# How large is large $N$?

I once heard Lenny Susskind relate the question: "how many particles do you need in a box for the ideal gas law to 'pretty much' hold?" Obviously this question requires a notion of 'pretty much' to formalize. In thermodynamics we usually assume $$N \sim N_A$$, which is some astronomically large number. But it seems reasonable that if $$N = 1000$$, particles in a box behave more or less like a gas.

The same question can be asked of the large $$N$$ expansion in gauge theory. Technically, calculational tools like spectral curves only appear in the formal $$N \to \infty$$ limit. Presumably we understand the leading $$1/N$$ corrections to these predictions. My question is: how small can $$N$$ be such that for reasonable questions, the large $$N$$ limit gives more or less the correct answer?

When Lenny asked the question, it was in the context of black holes. It was essentially the question "how many degrees of freedom does a black hole need to have at a minimum for Hawking radiation to appear more-or-less thermalized?" It struck me as a very difficult question to answer, and made even more interesting by the fact that "large enough" $$N$$ does not seem to be that large at all.

With all that said, how badly does large $$N$$ gauge theory fail for groups like, say $$SU(5)$$? Is it completely worthless? Is it more or less accurate? How are $$1/N$$ corrections handled in the literature?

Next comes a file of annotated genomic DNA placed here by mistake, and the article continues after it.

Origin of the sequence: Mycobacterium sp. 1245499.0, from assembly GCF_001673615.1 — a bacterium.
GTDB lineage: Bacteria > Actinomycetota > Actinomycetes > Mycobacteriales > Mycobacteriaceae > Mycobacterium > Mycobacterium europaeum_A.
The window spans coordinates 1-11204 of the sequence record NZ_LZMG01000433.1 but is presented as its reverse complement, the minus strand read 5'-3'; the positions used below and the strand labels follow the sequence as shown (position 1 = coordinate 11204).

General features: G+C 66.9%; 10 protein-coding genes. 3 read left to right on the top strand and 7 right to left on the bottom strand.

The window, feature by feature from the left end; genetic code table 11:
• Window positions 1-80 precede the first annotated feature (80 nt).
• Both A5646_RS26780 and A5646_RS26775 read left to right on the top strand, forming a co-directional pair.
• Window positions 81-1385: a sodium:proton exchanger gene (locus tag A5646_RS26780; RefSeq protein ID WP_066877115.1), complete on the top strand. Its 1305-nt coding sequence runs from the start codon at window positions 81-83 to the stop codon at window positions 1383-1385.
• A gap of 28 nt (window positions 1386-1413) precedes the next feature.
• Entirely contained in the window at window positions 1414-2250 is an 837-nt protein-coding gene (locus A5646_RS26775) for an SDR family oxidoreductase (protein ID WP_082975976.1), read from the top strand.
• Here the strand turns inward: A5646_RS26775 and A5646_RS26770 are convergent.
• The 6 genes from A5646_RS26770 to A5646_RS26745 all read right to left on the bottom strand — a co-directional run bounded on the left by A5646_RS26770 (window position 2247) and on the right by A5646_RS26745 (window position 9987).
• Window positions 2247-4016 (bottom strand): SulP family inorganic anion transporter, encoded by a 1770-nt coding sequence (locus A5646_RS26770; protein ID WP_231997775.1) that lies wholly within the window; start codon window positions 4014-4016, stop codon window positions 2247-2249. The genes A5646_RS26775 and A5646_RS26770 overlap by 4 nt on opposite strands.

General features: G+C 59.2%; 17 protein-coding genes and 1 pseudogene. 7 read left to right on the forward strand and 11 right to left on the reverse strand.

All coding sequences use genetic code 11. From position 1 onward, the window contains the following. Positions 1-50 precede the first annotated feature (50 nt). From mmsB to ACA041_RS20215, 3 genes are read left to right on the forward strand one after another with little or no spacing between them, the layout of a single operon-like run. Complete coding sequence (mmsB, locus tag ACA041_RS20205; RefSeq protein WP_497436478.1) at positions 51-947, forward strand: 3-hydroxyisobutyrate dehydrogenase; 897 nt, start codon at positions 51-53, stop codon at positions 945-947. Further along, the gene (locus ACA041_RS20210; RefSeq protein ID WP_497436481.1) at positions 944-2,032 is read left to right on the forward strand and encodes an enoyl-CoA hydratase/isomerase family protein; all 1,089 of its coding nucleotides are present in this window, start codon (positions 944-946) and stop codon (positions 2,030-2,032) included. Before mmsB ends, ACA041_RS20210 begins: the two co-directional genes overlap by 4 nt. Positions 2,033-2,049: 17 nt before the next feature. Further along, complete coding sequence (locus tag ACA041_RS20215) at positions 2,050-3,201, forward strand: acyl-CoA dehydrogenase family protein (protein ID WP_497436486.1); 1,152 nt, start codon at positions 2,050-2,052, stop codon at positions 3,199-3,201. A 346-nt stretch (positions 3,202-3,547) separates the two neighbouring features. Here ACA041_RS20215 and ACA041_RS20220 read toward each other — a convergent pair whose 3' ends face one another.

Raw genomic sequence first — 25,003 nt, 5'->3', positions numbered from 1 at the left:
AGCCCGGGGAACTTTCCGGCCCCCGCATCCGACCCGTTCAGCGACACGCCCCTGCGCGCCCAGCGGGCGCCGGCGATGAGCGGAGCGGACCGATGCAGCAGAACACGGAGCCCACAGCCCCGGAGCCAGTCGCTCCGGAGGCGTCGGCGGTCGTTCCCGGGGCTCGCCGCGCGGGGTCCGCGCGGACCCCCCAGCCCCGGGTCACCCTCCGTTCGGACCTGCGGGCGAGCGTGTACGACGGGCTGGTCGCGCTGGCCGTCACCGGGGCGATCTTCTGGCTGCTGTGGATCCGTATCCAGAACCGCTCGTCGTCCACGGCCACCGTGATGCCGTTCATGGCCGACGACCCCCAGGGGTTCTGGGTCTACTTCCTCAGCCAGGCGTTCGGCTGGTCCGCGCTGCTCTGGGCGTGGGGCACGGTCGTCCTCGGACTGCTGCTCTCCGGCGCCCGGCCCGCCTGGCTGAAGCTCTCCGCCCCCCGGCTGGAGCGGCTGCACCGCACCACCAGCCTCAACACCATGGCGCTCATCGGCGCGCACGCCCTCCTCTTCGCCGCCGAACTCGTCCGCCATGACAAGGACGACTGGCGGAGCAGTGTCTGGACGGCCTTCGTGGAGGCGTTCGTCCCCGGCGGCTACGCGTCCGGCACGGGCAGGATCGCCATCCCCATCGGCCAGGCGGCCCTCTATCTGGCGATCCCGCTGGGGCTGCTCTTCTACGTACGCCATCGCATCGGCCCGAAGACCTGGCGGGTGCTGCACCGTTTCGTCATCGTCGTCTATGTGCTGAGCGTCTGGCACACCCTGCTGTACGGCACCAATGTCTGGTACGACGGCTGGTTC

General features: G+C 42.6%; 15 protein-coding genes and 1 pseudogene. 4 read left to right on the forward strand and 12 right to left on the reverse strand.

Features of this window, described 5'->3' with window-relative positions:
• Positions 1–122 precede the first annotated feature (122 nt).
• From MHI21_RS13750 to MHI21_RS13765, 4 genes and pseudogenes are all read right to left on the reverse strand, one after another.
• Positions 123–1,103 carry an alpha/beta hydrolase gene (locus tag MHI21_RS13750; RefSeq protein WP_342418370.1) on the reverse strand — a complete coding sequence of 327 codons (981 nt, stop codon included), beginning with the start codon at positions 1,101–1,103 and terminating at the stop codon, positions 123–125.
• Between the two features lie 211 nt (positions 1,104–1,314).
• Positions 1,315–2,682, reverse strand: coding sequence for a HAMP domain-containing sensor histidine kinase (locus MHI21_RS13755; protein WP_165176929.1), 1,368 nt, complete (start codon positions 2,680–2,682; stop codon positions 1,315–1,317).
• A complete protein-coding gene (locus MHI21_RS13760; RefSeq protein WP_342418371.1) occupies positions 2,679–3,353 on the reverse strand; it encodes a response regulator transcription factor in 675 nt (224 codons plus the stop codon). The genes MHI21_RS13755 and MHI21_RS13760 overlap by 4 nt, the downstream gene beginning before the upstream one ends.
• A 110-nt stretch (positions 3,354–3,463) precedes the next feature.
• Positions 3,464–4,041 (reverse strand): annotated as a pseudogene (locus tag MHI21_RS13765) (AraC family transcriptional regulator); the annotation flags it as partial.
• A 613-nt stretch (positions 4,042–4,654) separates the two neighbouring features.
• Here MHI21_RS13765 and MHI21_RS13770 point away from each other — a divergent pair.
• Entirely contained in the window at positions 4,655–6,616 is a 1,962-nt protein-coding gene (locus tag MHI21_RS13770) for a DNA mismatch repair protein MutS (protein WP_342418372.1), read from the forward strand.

Aside: in the context of thermodynamics, the important "large $$N$$" approximation made is the Stirling approximation $$\log(N!) \approx N\log(N)-N + \mathcal{O}(\log(N))$$. As you can convince yourself by plotting each side of this approximation, it becomes more or less exact around $$N = 4$$. Obviously there is a lot more to be said than this, but I think it shows that conventional ideas about how large $$N$$ must be tend to be overestimates.

• We don't know how to solve SU(n) QCD neither for finite n, nor in the infinite limit, so we cannot say how good large-n is for n=5. We don't know what either of those theories look like, really. But, hopefully, n=3 is already "large". Mar 8, 2021 at 22:03
• To be clear, I'm not asking for a "solution" of Yang-Mills theory (lol). I'm asking how predictions made in the 't Hooft limit compare to actual perturbation theory calculations, and if there is a quantitative way to compare them. We definitely do know a good deal about SU(N) YM in the 't Hooft limit... Mar 8, 2021 at 22:18
• The Stirling formula is a good approximation for N=4 if the factor $\sqrt{2\pi N}$ is used. Only using $Nlog(N) - N$ the difference doesn't converge to zero. But of course the relative error does converge. Mar 8, 2021 at 23:45
• @hulsey You might be interested in these papers: SU(N) gauge theories in four dimensions: exploring the approach to N = infinity, and also SU(N) gauge theories in 2+1 dimensions. They report some interesting numerical results about how good the large $N$ approximation is, using a little bit of extrapolation. Witten's 1979 paper Baryons in the $1/N$ expansion is also required reading (maybe you've already read it), even though it only speculates about your question. Mar 9, 2021 at 1:56